Conclusion

According to the literature, there are many obstacles to an earlier integration of PC in OH patient's care: there is always uncertain of the OH disease course, an inadequate perspective of many OH physicians about PC and the lack of shared care between professionals of many hospitals, the patients’ demand for more aggressive treatments, among others.

This study included a relevant number of OH patients in the PC settings, which is a population not commonly found characterized in the literature. The number of OH patients referred to this PC unit was lower than what is described in other countries (2% vs 7%, evidencing a smaller utilization of PC services in this institution).

It is relevant the short period of time between the end of treatments and referral to PC and between referral to PC and death in this population. Most patients were observed for their first time as inpatients, frequently in their last admission before death and most of these events occurred in the hospital (mainly for educational and socioeconomic family issues). Only 17.9% of the patients were followed as out-patients, a practice that must be improved in order to increase the quality of life in end-of-life care for those who still are autonomous or have specialized care at home.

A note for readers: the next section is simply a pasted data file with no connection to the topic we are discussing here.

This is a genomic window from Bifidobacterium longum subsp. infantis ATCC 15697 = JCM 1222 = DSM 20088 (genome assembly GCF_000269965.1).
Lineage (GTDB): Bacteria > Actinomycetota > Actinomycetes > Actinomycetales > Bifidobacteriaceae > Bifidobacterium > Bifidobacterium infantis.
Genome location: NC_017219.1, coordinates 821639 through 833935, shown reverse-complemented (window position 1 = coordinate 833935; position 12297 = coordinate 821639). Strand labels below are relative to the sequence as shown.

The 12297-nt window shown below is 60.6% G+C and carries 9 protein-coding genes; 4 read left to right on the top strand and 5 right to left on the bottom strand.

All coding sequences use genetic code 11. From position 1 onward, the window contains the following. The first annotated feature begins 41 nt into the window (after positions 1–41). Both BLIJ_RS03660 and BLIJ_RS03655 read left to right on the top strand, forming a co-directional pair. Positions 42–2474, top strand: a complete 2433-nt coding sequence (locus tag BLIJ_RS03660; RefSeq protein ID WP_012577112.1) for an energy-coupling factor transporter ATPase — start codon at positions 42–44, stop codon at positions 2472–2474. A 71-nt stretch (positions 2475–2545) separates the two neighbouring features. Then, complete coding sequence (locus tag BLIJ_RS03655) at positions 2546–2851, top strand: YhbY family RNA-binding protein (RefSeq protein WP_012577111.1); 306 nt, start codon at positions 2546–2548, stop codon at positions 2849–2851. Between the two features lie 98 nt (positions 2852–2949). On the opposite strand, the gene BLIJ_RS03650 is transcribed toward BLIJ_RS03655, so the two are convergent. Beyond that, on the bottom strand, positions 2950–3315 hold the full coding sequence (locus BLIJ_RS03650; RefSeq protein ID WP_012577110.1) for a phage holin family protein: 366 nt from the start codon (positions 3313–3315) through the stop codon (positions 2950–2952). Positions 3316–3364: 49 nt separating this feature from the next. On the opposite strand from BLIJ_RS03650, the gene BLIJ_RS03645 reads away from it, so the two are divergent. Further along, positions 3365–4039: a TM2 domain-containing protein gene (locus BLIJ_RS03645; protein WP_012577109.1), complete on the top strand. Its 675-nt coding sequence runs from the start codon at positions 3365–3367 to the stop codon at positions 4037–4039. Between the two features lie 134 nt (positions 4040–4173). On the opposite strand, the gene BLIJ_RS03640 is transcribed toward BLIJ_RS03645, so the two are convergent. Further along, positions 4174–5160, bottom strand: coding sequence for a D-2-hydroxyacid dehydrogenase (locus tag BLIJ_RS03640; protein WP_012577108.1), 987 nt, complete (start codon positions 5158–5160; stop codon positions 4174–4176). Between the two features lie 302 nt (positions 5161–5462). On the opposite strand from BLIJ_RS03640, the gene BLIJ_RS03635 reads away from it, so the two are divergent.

The amount of referrals to PC was heterogeneous among the 13 physicians analyzed dedicated to the OH patient (one of them was responsible for 27.4% of them) evidencing different knowledge about the ability and utility of PC in the symptomatic control of OH patients in any disease stage.

In the last month of life of these patients, OH physicians were more invasive than PC physicians, being responsible for all ICU admissions and biopsies demanded in this period of time. Compared to PC physicians, OH physicians demanded more invasive procedures, imaging studies and prescribed more antimicrobials, without positive impact in the outcome of these patients.

Considering all these findings described above, the authors think that there is a need of more debate on the referral issue of OH patients to PC, with educational programs on this issue (for health professionals and families) and a more shared care of these patients since the diagnosis, in order to improve the knowledge in this area and the care of this special group of oncologic patients, individualized from solid tumors.

Acknowledgment

None.

Conflicts of interest

The authors declare no conflicts of interest.

Presentation: “A 4-year experience in Palliative Care of the Onco-hematology patient,” Abstract PB2392, 23rd European Hematology Congress. June 14 to 17, 2018. Stockholm, Sweden.

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Keywords:

care; end-of-life; haematology; onco-hematologic patients; oncology; palliative care

Copyright © 2019 The Authors. Published by Wolters Kluwer Health, Inc.